Preferred loop

falconer57

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Just wondering what you guys use to tie on smaller saltwater flies #8,6,4. I have used perfection loop mostly and the Duncan loop on larger flies. The Duncan(Uni-knot) will always collapse upon fighting a fish and can be hard to expand into a loop again. Recently saw folks using the no-slip mono loop on a video. That does not have a tag end protruding at right angle to the knot, if tied properly, unlike the perfection loop. The no-slip mono loop supposed to have a 100%plus strength rating.
 

original cormorant

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People I know tend to use loop knots on bonefish flies, to get more free movement of the fly which doesn't seem to be regarded as so important with other fish.

From what I see anglers tend to be split between perfection and leftys/non-slip loops. The perfection seems to be growing in popularity - influenced by guides.

But no knot rates more than 100%, or even close. A bimini is generally supposed to be the strongest.
 

thomasw

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Non-slip mono knot for any fly with which I want a bit more motion; otherwise I use the orvis, nail knot or trilene knot.

I used to use the George Harvey knot for floating flies -- and I still do sometimes -- but I do usually tie a nail knot or orvis because I can tie them quickly and effectively with minimal tippet waste and, most importantly, these two knots are quite strong enough for the trout I target. With large flies for steelhead or salmon, I will sometimes use a trilene or palomar if I want the extra strength of a double pass through the eye of the hook. But honestly I do my orvis or nail knot mostly because they both have never failed for me and I am often too lazy :)
 

trev

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I rarely use terminal loops except when fishing plugs, because unless the hook eye is quite large and the tippet very stiff, the loop will flatten to a pinch point at the eye allowing no more movement than a jam knot.
When a loop is needed my first choice is the Homer Rhode loop, fast easy to tie, and so far has been as reliable as any knot I've used. Second choice would be a double overhand loop for simplicity and adequate strength.

Any knot that requires repetitive twisting of the working end around the standing part is dependant on the number twists be counted correctly and sooner or later I will mess those knots up with too many or too few turns. I've had more failure with the clinch knot than any other that I've ever used because of this.
 

falconer57

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People I know tend to use loop knots on bonefish flies, to get more free movement of the fly which doesn't seem to be regarded as so important with other fish.

From what I see anglers tend to be split between perfection and leftys/non-slip loops. The perfection seems to be growing in popularity - influenced by guides.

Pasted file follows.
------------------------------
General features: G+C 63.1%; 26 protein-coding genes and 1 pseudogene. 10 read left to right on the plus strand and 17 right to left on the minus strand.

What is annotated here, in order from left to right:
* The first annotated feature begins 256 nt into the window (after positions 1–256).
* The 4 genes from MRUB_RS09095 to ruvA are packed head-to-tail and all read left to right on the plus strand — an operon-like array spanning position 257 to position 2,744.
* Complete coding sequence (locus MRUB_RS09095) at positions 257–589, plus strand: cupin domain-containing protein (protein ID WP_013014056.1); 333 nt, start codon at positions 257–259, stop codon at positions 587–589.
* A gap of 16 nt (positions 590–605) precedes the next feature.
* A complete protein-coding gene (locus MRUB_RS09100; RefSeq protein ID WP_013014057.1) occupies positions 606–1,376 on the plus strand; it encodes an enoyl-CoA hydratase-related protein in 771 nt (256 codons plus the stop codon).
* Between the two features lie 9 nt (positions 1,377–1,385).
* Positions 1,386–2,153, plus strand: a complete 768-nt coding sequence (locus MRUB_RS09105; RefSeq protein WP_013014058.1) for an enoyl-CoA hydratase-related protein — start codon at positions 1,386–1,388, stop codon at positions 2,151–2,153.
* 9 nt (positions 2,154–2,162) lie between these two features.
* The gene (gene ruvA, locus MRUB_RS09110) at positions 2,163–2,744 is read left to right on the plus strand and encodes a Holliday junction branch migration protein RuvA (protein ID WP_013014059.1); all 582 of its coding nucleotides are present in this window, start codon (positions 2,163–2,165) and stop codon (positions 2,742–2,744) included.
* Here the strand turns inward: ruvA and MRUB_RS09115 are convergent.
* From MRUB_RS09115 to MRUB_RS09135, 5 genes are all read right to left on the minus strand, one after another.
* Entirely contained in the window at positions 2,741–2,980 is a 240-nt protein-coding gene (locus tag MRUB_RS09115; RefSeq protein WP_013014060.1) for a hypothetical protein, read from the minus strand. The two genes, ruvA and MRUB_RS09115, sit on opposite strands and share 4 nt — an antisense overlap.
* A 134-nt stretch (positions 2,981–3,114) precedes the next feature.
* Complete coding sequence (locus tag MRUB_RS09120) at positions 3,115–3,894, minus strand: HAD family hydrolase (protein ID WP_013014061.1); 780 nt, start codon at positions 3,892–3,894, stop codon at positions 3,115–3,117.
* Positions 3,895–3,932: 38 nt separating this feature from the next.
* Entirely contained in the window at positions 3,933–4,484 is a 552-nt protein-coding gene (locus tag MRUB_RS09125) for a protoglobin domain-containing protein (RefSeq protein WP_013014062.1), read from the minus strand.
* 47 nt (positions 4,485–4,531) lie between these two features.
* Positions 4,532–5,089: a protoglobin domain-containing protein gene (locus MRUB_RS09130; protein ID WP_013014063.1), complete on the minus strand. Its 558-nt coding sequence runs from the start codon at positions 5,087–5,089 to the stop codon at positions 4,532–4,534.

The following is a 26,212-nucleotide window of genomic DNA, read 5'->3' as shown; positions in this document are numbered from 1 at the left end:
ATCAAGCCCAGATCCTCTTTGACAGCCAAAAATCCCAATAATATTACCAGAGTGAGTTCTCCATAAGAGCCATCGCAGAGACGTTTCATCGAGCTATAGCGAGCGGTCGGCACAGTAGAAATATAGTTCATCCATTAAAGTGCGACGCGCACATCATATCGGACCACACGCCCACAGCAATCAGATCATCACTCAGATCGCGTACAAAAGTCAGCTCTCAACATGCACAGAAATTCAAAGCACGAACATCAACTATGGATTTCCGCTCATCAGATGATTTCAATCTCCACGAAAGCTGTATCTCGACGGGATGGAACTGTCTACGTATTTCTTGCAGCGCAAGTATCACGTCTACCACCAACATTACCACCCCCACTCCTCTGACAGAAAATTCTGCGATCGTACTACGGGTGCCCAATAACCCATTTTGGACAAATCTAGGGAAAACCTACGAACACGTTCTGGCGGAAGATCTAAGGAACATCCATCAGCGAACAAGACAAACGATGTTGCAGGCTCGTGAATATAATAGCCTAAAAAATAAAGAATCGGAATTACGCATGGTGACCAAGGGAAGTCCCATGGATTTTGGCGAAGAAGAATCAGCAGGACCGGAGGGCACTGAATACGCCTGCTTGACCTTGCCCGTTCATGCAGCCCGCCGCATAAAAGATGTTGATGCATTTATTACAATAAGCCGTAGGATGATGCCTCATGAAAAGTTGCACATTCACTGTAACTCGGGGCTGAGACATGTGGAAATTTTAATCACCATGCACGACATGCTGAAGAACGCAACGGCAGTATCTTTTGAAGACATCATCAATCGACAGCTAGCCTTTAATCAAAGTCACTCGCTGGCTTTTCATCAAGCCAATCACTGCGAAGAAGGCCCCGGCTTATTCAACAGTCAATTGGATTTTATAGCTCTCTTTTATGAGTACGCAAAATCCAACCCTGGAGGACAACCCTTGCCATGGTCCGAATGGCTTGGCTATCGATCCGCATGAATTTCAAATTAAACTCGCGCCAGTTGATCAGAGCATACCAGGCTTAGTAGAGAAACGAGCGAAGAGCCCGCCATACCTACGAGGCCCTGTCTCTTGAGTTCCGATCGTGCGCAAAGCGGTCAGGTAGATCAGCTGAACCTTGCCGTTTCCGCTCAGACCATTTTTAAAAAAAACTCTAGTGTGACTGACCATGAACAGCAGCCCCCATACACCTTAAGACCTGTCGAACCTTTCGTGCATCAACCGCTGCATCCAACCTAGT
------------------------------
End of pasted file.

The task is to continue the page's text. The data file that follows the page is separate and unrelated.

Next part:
But no knot rates more than 100%, or even close. A bimini is generally supposed to be the strongest.
Watch the youtube video. I'm not kidding.
 

trev

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Watch the youtube video. I'm not kidding.
Movies are always make believe, Scotty could never really "beam Kirk up".

Any material is made weaker when bent sharply enough as to make knot, any knot. All knots will always break at less strain than the unknotted material.
 

falconer57

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Movies are always make believe, Scotty could never really "beam Kirk up".

Any material is made weaker when bent sharply enough as to make knot, any knot. All knots will always break at less strain than the unknotted material.
They were using 20# mono and the knot was consistently breaking at about 21# with three turns. Whatever.
 

falconer57

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Non-slip mono knot for any fly with which I want a bit more motion; otherwise I use the orvis, nail knot or trilene knot.

I used to use the George Harvey knot for floating flies -- and I still do sometimes -- but I do usually tie a nail knot or orvis because I can tie them quickly and effectively with minimal tippet waste and, most importantly, these two knots are quite strong enough for the trout I target. With large flies for steelhead or salmon, I will sometimes use a trilene or palomar if I want the extra strength of a double pass through the eye of the hook. But honestly I do my orvis or nail knot mostly because they both have never failed for me and I am often too lazy :)
Really a nail knot for tying on a fly?
 

trev

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consistently breaking at about 21# with three turns.
Did they prove that the "20#" mono would actually break at 20# with no knots? most mono actually breaks considerably higher than the minimum listed on the wrapper, with 20# I would expect the actual break to be near 23# or higher with no knots.